The Saudi Cup in February is set to become the richest horse race in history, boasting a first prize of $10 million.
With that kind of money up for grabs it’s easy to see why racehorses can sell for millions of dollars at auction. But for the owners of a select few horses, eye-popping prize funds aren’t the biggest money-maker.
Racing stallions, or male horses of breeding age, earn a “stud fee” for each broodmare (female horse) they breed with. The fees vary hugely but the very best stallions, with a winning history on the racetrack, can earn more than $100,000 each time. A select few can earn much more.
Irish stallion Galileo, who had a highly successful racing career around the start of the century, now has an undisclosed stud fee reported to be as much as $700,000 per mating, according to Thoroughbredracing.com.
That might sound like a lot of money to pay for racing genes but it could be a sound investment. Galileo has sired the winners of many major races across Europe. One of them, Frankel, has become a highly successful stallion in his own right, commanding a stud fee of around $225,000.
A Japanese horse, Deep Impact, commanded up to 40 million yen ($366,000) each time it bred, until its death this year, according to Thoroughbredracing.com. And Tapit, an American horse that had only modest success at racing, partly because of illness, became a breeding sensation and was valued at $120 million in 2015, according to Bloomberg — with a $300,000 stud fee at the time.
Some stallions will breed with well over 100 mares a year, and their studding careers can last a decade or more; Galileo’s, for example, has already lasted almost 20 years.
Best of the best
But for would-be horse breeders there’s a catch: only a tiny proportion of race horses become successful stallions. “There are only five horses in the UK with a stud fee of £50,000 ($65,400) or more, and 15 above £20,000 ($26,000),” says Tom Goff, chairman of UK horseracing consultancy Blandford Bloodstock.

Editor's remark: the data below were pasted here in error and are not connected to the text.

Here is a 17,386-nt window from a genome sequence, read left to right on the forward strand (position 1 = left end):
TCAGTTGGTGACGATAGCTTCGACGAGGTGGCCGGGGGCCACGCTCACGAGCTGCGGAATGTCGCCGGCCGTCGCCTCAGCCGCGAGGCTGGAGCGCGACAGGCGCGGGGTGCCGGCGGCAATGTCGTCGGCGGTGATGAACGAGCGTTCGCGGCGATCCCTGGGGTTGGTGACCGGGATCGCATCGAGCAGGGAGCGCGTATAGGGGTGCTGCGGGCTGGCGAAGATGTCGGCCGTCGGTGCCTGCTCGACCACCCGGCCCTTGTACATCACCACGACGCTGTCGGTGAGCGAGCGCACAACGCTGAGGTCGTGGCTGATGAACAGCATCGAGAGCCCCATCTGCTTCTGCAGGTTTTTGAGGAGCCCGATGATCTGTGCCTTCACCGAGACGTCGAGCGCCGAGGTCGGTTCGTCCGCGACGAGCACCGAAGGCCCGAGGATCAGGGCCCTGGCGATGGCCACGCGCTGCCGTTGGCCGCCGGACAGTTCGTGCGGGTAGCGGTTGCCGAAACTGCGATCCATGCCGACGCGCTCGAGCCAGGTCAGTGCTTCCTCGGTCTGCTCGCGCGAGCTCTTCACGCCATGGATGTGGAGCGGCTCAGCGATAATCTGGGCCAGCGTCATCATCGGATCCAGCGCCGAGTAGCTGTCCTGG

The potential for huge returns from such a small number of horses means the most promising colts (young males) can command huge prices at auction. In October, Dubai ruler Sheikh Mohammed bin Rashid Al Maktoum splashed out $4.3 million on a young colt with an impressive bloodline. Sheikh Mohammed is the driving force behind Godolphin, one of the biggest operations in horseracing, and owns the Darley breeding outfit, which has around 80 stallions in seven countries.
“The reason the top of the bloodstock market for colts is very expensive is that the bigger owners and the larger farms are trying to buy colts that might make stallions,” says Goff.
“If you get it right and buy the right stallion you can make tens of millions of pounds, which is why people are willing to take such enormous risks,” he adds.
And it’s clearly a high-risk business. Expensive racehorses can get injured, or struggle with illness. Promising stallions can end up siring horses that aren’t successful racers, reducing the stallion’s stud fees.
Fusaichi Pegasus won the Kentucky Derby in 2000 before reportedly being sold for between $60 million and $70 million to Coolmore Stud. Although he sired a number of major race winners, he wasn’t considered a huge breeding success, and his stud fee today is just $7,500. Bloodline alone is not a guarantee of success.
That could explain why so many racehorse owners are millionaires to begin with. For them, the potential financial return is only part of the attraction. “With thoroughbreds it’s not just about an income,” says Goff. “All owners are passionate about racing; they simply wouldn’t take those risks without a passion.”